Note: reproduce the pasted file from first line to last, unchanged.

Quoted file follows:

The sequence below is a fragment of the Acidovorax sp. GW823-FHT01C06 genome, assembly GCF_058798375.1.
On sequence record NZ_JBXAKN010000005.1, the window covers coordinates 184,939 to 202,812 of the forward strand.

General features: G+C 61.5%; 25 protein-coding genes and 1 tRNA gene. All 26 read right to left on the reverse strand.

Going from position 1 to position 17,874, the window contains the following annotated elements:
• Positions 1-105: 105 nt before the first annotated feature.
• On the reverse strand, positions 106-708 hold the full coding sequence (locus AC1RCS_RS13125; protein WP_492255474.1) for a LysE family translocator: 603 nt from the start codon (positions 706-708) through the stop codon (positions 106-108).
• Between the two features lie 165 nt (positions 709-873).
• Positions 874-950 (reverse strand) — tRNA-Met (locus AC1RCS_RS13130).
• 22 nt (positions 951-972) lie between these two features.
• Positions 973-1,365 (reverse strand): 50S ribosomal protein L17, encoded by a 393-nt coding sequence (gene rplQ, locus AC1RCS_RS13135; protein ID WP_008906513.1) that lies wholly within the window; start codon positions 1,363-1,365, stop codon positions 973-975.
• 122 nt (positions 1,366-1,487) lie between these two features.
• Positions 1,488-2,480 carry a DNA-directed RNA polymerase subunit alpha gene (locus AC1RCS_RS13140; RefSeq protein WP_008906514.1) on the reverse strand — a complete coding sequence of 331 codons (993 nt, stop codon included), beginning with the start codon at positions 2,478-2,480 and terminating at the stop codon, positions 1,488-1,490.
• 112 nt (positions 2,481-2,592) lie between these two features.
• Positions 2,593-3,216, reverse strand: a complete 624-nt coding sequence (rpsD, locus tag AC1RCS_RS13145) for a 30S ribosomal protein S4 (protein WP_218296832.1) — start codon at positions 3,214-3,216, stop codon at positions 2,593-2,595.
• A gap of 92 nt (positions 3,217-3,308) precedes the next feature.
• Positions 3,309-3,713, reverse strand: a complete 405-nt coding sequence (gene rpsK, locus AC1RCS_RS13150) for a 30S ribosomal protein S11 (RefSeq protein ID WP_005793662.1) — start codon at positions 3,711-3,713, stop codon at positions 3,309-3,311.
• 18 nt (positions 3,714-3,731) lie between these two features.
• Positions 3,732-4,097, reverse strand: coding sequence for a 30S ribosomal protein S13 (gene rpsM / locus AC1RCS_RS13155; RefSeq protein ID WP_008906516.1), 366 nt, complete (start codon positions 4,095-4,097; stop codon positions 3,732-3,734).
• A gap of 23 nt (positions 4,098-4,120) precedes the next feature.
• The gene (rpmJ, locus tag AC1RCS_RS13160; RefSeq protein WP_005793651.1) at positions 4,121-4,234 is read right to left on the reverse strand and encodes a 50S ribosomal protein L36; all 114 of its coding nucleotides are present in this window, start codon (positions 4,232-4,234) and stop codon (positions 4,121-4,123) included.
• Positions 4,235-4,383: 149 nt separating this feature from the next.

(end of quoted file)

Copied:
The sequence below is a fragment of the Acidovorax sp. GW823-FHT01C06 genome, assembly GCF_058798375.1.
On sequence record NZ_JBXAKN010000005.1, the window covers coordinates 184,939 to 202,812 of the forward strand.

General features: G+C 61.5%; 25 protein-coding genes and 1 tRNA gene. All 26 read right to left on the reverse strand.

Going from position 1 to position 17,874, the window contains the following annotated elements:
• Positions 1-105: 105 nt before the first annotated feature.
• On the reverse strand, positions 106-708 hold the full coding sequence (locus AC1RCS_RS13125; protein WP_492255474.1) for a LysE family translocator: 603 nt from the start codon (positions 706-708) through the stop codon (positions 106-108).
• Between the two features lie 165 nt (positions 709-873).
• Positions 874-950 (reverse strand) — tRNA-Met (locus AC1RCS_RS13130).
• 22 nt (positions 951-972) lie between these two features.
• Positions 973-1,365 (reverse strand): 50S ribosomal protein L17, encoded by a 393-nt coding sequence (gene rplQ, locus AC1RCS_RS13135; protein ID WP_008906513.1) that lies wholly within the window; start codon positions 1,363-1,365, stop codon positions 973-975.
• 122 nt (positions 1,366-1,487) lie between these two features.
• Positions 1,488-2,480 carry a DNA-directed RNA polymerase subunit alpha gene (locus AC1RCS_RS13140; RefSeq protein WP_008906514.1) on the reverse strand — a complete coding sequence of 331 codons (993 nt, stop codon included), beginning with the start codon at positions 2,478-2,480 and terminating at the stop codon, positions 1,488-1,490.
• 112 nt (positions 2,481-2,592) lie between these two features.
• Positions 2,593-3,216, reverse strand: a complete 624-nt coding sequence (rpsD, locus tag AC1RCS_RS13145) for a 30S ribosomal protein S4 (protein WP_218296832.1) — start codon at positions 3,214-3,216, stop codon at positions 2,593-2,595.
• A gap of 92 nt (positions 3,217-3,308) precedes the next feature.
• Positions 3,309-3,713, reverse strand: a complete 405-nt coding sequence (gene rpsK, locus AC1RCS_RS13150) for a 30S ribosomal protein S11 (RefSeq protein ID WP_005793662.1) — start codon at positions 3,711-3,713, stop codon at positions 3,309-3,311.
• 18 nt (positions 3,714-3,731) lie between these two features.
• Positions 3,732-4,097, reverse strand: coding sequence for a 30S ribosomal protein S13 (gene rpsM / locus AC1RCS_RS13155; RefSeq protein ID WP_008906516.1), 366 nt, complete (start codon positions 4,095-4,097; stop codon positions 3,732-3,734).
• A gap of 23 nt (positions 4,098-4,120) precedes the next feature.
• The gene (rpmJ, locus tag AC1RCS_RS13160; RefSeq protein WP_005793651.1) at positions 4,121-4,234 is read right to left on the reverse strand and encodes a 50S ribosomal protein L36; all 114 of its coding nucleotides are present in this window, start codon (positions 4,232-4,234) and stop codon (positions 4,121-4,123) included.
• Positions 4,235-4,383: 149 nt separating this feature from the next.